With no tongue, a fake chin and a hoarse guttural voice, oral cancer patient Chou Pei-yuan rode his scooter with his friend Tsai Wei-kuo, who also has oral cancer, to Hsinchu County on April 29 on his way around Taiwan to talk to children, using an interpreter, telling them to advise their fathers and uncles to give up their cigarettes and betel nuts and warning the kids to never touch the stuff when they grow up.
Chou, known as “Brother A-yuan” at the Sunshine Social Welfare Association, was once a successful car salesperson. He would frequently smoke cigarettes and chew betel nuts with customers to gain favor with them, and rather enjoyed chatting with customers. He was always quite the conversationist.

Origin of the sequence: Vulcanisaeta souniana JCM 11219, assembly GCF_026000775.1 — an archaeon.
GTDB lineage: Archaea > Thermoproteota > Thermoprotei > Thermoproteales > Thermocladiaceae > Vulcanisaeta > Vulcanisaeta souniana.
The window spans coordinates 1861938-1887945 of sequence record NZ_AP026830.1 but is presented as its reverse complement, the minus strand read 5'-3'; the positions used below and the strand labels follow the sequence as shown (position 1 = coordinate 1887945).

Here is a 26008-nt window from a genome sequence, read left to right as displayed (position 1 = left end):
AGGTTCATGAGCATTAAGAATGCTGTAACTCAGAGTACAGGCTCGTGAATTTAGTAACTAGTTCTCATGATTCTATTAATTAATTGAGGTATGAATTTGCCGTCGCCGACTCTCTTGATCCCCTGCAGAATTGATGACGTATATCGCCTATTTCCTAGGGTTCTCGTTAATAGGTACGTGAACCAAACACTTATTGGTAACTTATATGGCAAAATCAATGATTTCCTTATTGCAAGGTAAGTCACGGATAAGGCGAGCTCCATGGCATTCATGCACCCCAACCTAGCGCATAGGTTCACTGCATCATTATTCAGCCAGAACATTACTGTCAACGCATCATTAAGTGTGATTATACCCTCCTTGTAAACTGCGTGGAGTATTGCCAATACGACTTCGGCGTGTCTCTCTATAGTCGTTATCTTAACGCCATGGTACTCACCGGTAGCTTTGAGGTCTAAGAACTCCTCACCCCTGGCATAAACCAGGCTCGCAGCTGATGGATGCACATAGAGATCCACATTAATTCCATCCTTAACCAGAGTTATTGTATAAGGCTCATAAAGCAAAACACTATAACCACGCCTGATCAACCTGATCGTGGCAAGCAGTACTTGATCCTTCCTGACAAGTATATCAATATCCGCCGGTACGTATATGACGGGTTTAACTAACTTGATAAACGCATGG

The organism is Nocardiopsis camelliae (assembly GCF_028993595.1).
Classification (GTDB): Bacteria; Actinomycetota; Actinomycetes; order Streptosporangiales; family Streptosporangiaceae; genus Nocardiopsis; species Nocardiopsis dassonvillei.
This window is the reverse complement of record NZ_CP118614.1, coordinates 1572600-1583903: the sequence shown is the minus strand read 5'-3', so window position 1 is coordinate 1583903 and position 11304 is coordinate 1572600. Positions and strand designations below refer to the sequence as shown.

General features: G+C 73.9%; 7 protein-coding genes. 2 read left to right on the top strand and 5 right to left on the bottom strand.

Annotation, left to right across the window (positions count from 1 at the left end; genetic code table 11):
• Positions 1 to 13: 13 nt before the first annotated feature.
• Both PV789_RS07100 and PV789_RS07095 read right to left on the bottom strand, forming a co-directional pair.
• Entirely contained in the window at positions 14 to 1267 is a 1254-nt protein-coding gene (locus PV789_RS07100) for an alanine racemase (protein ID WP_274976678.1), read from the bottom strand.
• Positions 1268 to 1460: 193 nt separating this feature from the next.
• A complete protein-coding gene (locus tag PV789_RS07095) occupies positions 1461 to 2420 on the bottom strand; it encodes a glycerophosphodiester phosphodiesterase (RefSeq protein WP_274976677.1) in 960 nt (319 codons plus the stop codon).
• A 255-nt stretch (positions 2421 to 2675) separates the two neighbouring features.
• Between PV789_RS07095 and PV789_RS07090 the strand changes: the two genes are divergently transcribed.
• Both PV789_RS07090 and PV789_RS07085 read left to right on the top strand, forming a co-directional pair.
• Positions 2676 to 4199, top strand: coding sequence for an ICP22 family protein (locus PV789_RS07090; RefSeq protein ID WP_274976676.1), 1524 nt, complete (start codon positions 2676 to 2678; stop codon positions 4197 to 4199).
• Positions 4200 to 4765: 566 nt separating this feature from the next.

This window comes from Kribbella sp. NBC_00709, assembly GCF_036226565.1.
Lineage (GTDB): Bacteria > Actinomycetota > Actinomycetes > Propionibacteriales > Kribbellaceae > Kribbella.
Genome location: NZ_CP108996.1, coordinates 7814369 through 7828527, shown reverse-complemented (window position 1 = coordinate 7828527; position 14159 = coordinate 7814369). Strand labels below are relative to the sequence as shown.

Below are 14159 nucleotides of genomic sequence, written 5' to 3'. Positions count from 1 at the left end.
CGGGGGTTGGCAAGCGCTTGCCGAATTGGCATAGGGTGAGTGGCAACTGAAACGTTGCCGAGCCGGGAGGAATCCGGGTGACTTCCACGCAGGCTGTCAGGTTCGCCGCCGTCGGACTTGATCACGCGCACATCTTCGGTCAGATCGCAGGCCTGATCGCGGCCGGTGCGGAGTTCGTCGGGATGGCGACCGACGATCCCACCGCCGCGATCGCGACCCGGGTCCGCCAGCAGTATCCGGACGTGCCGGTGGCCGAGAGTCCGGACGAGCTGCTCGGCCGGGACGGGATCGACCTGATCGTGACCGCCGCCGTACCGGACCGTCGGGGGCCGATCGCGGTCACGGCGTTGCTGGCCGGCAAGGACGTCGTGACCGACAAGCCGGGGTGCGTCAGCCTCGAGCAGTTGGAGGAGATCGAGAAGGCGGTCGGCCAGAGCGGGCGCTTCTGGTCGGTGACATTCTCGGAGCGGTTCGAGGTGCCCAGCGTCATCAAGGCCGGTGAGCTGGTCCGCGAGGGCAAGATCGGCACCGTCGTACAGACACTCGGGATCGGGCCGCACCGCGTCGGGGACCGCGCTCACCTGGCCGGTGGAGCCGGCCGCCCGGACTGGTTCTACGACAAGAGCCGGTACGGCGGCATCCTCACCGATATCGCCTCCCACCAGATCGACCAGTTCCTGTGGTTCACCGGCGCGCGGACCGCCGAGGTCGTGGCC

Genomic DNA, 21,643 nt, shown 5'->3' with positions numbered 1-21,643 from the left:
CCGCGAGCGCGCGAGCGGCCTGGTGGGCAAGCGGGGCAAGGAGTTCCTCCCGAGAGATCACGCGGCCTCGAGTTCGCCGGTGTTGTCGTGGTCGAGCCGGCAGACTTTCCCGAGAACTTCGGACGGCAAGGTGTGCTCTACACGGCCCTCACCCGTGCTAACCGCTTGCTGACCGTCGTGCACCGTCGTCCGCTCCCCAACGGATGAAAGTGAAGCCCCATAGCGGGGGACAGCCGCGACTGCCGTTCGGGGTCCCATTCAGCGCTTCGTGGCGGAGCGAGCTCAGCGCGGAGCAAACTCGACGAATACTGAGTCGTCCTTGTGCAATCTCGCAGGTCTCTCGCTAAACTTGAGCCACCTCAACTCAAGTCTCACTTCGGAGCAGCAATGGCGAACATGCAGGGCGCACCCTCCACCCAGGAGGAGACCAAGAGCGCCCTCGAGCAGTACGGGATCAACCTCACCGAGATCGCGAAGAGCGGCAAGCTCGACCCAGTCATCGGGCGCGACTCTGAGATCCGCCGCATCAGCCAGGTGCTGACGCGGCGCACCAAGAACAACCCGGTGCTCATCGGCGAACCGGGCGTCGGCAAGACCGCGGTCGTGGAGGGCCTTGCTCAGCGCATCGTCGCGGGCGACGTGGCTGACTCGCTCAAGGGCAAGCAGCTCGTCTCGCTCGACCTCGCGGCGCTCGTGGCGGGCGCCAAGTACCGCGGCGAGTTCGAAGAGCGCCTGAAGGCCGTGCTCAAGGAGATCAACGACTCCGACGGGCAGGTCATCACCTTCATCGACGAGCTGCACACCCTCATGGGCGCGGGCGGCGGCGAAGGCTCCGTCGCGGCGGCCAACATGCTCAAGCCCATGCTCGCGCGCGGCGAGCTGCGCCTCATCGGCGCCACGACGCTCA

Chou has had 26 surgeries since being diagnosed with stage four oral cancer 13 years ago, and he stays in the hospital for one or two months each time. Most importantly, however, is that he has no tongue or chin, and spent more than a year learning how to vocalize again. Not being able to have conversations with people because of his craniofacial handicap has been the most miserable thing for Chou.
Chou can no longer enjoy regular food. Instead he can only look at it and return home to eat through a feeding tube every day. When he was diagnosed with oral cancer at the age of 37 his oldest son was still in preschool. Due to the way he looked and being unable to talk, he never went out over the next five years, and never saw his son smile once.
Later when he was walking his dog one day he met a nice woman neighbor by chance. She was not scared at all by his appearance and patiently waited for him to finish each word, allowing him to interact with another person as if nothing had ever happened. Serving as a source of inspiration, it gave him the determination to work hard again for himself, his son and for everyone with oral cancer.
(Liberty Times, Translated by Kyle Jeffcoat)